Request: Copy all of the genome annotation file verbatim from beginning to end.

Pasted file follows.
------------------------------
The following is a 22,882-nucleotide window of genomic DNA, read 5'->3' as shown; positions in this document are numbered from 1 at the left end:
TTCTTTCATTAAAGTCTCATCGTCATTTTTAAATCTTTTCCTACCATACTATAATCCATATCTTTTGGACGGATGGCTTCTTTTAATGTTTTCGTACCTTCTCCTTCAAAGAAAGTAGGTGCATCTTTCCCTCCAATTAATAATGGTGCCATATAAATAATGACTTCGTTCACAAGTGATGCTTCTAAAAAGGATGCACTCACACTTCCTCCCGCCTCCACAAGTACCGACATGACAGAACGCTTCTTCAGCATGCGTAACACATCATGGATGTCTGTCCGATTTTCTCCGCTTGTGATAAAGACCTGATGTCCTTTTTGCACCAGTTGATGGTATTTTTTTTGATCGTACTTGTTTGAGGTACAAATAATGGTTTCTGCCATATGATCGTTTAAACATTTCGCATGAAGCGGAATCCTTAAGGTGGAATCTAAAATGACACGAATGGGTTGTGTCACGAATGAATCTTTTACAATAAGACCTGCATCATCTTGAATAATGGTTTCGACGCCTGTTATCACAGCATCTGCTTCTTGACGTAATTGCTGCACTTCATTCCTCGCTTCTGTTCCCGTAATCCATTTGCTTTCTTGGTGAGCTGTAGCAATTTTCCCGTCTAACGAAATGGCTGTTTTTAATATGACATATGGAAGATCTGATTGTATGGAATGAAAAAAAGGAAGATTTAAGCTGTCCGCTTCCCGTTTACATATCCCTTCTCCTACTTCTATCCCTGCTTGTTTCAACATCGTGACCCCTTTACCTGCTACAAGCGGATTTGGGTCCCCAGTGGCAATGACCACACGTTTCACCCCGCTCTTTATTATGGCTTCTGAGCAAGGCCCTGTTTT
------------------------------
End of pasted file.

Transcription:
The following is a 22,882-nucleotide window of genomic DNA, read 5'->3' as shown; positions in this document are numbered from 1 at the left end:
TTCTTTCATTAAAGTCTCATCGTCATTTTTAAATCTTTTCCTACCATACTATAATCCATATCTTTTGGACGGATGGCTTCTTTTAATGTTTTCGTACCTTCTCCTTCAAAGAAAGTAGGTGCATCTTTCCCTCCAATTAATAATGGTGCCATATAAATAATGACTTCGTTCACAAGTGATGCTTCTAAAAAGGATGCACTCACACTTCCTCCCGCCTCCACAAGTACCGACATGACAGAACGCTTCTTCAGCATGCGTAACACATCATGGATGTCTGTCCGATTTTCTCCGCTTGTGATAAAGACCTGATGTCCTTTTTGCACCAGTTGATGGTATTTTTTTTGATCGTACTTGTTTGAGGTACAAATAATGGTTTCTGCCATATGATCGTTTAAACATTTCGCATGAAGCGGAATCCTTAAGGTGGAATCTAAAATGACACGAATGGGTTGTGTCACGAATGAATCTTTTACAATAAGACCTGCATCATCTTGAATAATGGTTTCGACGCCTGTTATCACAGCATCTGCTTCTTGACGTAATTGCTGCACTTCATTCCTCGCTTCTGTTCCCGTAATCCATTTGCTTTCTTGGTGAGCTGTAGCAATTTTCCCGTCTAACGAAATGGCTGTTTTTAATATGACATATGGAAGATCTGATTGTATGGAATGAAAAAAAGGAAGATTTAAGCTGTCCGCTTCCCGTTTACATATCCCTTCTCCTACTTCTATCCCTGCTTGTTTCAACATCGTGACCCCTTTACCTGCTACAAGCGGATTTGGGTCCCCAGTGGCAATGACCACACGTTTCACCCCGCTCTTTATTATGGCTTCTGAGCAAGGCCCTGTTTT